One of the great triumphs of grassroots environmentalism in this country was the battle in the late 1980s to ban the sale of "dolphin-unsafe" tuna--fish caught by nets that would also ensnare dolphins. Tuna fishing's toll on the dolphins of the eastern Pacific was horrific, killing more than seven million dolphins; a turning point in the campaign initiated by Earth Island Institute was the surrender of the Heinz subsidiary StarKist.
A U.S. law banning the sale of dolphin-unsafe tuna soon followed.

Unless opposition rallies in the next couple
of weeks, this triumph may well be reversed. The peculiarly unholy alliance now mustered against the dolphin includes major environmental organizations such as the Environmental Defense Fund, Greenpeace, the National Wildlife Federation, a posse of U.S. senators, Commerce Secretary Ron Brown, lobbyist and Clinton intimate Vernon Jordan, Undersecretary of State Tim Wirth, and Teresa Heinz, widow of the late Senator John Heinz and current wife of Senator John Kerry.

Last summer the Mexican government quietly let it be known that under the terms of NAFTA it should be permitted to sell its canned tuna in U.S. markets, even though its fishing fleets had taken no measures to ensure that dolphins were not part of the regular haul.
The Mexican position was duly communicated to Mickey Kantor, the U.S. government's trade representative, and a man the equal of Commerce Secretary Ron Brown as regards his eagerness to service any corporate endeavor of plunder and rapine.

It will be recalled that at a crucial moment in the NAFTA battle in late 1993, the Clinton administration was able to brandish a statement of support for the free trade agreement from seven major environmental organizations. Among them were the Environmental Defense Fund, Natural Resources Defense Council, World Wildlife Fund, and the National
Wildlife Federation.

The leaders of these groups--swiftly dubbed the Shameless Seven--boasted that they had negotiated a side agreement that would allay the charge of NAFTA's critics that the trade agreement between the United States, Mexico, and Canada would "level down" environmental laws to the lowest rung and that this "downward harmonization" would wreck years of legislative achievement. John Adams, president of the Natural Resources Defense Council, boasted that it was the support of his group and the rest of the Seven that had "broken the back of the environmental opposition to NAFTA."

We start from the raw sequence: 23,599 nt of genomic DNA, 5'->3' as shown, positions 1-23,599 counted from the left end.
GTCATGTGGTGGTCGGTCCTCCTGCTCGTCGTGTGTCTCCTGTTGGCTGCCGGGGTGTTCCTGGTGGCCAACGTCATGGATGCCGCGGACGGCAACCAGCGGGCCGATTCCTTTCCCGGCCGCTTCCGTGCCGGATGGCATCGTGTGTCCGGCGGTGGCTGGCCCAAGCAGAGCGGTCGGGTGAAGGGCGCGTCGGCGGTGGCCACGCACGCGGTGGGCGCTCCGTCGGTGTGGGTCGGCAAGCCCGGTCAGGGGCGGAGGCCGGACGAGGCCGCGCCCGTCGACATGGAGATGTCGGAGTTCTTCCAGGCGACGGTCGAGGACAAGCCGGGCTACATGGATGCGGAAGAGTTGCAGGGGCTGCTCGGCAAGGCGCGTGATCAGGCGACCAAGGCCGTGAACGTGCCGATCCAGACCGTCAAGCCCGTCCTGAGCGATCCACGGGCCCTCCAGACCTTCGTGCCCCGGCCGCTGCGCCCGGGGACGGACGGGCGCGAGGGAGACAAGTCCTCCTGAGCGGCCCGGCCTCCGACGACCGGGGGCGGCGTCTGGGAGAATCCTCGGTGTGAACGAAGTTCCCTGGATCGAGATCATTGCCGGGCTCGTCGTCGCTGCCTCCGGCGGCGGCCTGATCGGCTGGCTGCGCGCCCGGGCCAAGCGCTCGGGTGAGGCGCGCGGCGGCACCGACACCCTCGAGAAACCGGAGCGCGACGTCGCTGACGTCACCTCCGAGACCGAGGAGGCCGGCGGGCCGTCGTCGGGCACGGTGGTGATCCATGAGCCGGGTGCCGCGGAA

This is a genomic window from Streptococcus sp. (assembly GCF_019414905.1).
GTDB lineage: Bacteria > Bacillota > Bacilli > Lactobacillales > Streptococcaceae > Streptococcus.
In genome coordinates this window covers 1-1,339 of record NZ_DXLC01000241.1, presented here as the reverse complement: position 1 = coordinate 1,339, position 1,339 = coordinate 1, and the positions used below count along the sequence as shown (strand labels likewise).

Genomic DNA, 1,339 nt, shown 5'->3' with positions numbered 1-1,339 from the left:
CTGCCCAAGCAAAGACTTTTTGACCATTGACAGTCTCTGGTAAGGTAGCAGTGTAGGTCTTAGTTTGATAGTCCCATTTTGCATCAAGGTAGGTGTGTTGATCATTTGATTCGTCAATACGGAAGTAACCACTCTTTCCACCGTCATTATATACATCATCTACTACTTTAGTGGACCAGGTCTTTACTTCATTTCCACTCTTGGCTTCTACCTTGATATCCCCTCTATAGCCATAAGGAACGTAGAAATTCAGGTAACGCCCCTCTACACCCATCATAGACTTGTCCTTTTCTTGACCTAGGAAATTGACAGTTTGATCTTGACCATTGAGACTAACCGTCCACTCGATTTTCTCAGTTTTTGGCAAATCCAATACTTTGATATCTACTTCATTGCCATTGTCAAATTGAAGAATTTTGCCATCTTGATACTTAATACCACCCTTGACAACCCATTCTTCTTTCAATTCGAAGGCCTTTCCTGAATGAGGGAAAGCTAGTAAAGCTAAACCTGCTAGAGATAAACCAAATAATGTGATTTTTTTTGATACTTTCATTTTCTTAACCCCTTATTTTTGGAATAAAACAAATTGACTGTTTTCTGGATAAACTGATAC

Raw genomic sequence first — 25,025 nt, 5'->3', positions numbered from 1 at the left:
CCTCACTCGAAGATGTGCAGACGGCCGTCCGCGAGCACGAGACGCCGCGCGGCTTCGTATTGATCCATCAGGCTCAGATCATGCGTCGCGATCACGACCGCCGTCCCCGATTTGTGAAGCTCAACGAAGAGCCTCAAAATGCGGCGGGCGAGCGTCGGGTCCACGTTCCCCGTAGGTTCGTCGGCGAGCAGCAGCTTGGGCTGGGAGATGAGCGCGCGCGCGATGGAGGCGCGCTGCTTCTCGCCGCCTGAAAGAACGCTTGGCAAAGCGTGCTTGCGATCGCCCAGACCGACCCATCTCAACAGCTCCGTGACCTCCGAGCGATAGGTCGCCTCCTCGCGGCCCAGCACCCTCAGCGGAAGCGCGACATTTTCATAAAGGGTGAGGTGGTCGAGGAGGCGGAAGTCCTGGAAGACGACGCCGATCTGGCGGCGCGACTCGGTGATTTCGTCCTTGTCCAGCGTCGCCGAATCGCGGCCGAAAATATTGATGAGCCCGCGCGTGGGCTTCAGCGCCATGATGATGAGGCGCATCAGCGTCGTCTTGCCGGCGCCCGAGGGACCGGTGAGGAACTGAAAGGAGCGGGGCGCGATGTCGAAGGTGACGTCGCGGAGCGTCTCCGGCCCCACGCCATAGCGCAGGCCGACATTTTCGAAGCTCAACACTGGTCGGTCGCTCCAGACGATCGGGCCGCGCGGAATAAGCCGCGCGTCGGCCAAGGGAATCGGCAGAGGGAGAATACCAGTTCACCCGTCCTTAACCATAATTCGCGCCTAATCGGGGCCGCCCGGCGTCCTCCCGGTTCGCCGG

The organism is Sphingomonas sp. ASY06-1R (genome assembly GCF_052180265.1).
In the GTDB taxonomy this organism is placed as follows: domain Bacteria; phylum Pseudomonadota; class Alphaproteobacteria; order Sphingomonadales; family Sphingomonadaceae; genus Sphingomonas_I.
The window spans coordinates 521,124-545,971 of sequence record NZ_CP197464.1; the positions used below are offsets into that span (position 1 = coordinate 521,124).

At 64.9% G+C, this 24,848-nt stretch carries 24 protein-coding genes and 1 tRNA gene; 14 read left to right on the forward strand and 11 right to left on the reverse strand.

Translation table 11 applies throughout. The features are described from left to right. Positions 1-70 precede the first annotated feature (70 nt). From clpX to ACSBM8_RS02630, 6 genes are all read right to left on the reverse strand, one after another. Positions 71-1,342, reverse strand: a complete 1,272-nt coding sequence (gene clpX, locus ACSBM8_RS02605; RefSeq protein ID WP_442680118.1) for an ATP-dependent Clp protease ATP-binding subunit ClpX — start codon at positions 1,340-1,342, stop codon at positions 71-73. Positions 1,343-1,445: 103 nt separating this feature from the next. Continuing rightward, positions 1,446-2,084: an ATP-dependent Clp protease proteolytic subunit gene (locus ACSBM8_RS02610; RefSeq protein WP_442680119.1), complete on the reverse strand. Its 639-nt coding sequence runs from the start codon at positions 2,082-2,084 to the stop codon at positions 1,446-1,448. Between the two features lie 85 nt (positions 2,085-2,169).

So NAFTA passed. Now, two years later, we have before us the first clear proof that the NAFTA critics had it exactly right. The side agreement was worthless and the dolphin will be the first to pay the price.

Primed by Kantor, the Clinton administration adopted the view that the Mexican request was entirely legitimate, but that the big green groups had to be trotted out once more, to provide the necessary political camouflage. Closed-door sessions were held at the Mexican embassy in Washington, D.C. Participants included the Environmental Defense Fund, National Wildlife Federation, Greenpeace, World Wildlife Fund, and the Center for Marine Conservation. Excluded were anti-NAFTA groups such as the Sierra Club and the dolphin's fiercest advocates, Earth Island Institute and the United States Humane Society. Also excluded were members of Congress and their staffers, who had written the original
dolphin protection law.

Thus secure from any unwelcome questions or criticisms, the parties at the September embassy session drafted what soon emerged in the light of legislative day as Senate Bill 1420, introduced by Ted Stevens, Republican from Alaska, and John Breaux, Democrat from Louisiana. Also jumping aboard were Breaux's mentor, Bennett Johnston, the senior (and imminently retiring) Democrat from Louisiana and John Chafee, Republican from Rhode Island, who is often described as the environmental conscience of the Senate. Breaux and Stevens have long been courtiers to the fishing industry, most powerfully represented by such titans as Don Tyson, the chicken and fish king from Arkansas.

The language of the dolphin death bill was drafted by staffers at the Environmental Defense Fund and National Wildlife Federation along with Bud Walsh, an attorney who has labored for the Wise-Use movement. The Stevens-Breaux bill fronted by the big green groups repeals the current dolphin protection law and will permit the unlimited sale of dolphin-lethal tuna in the United States. There are many devious components to this legislation, but perhaps none more egregious than language that will allow the Mexican tuna to be marketed under the "dolphin-safe" seal, even though such tuna may have been caught by the "chasing and encircling method" known to kill thousands of dolphins each year.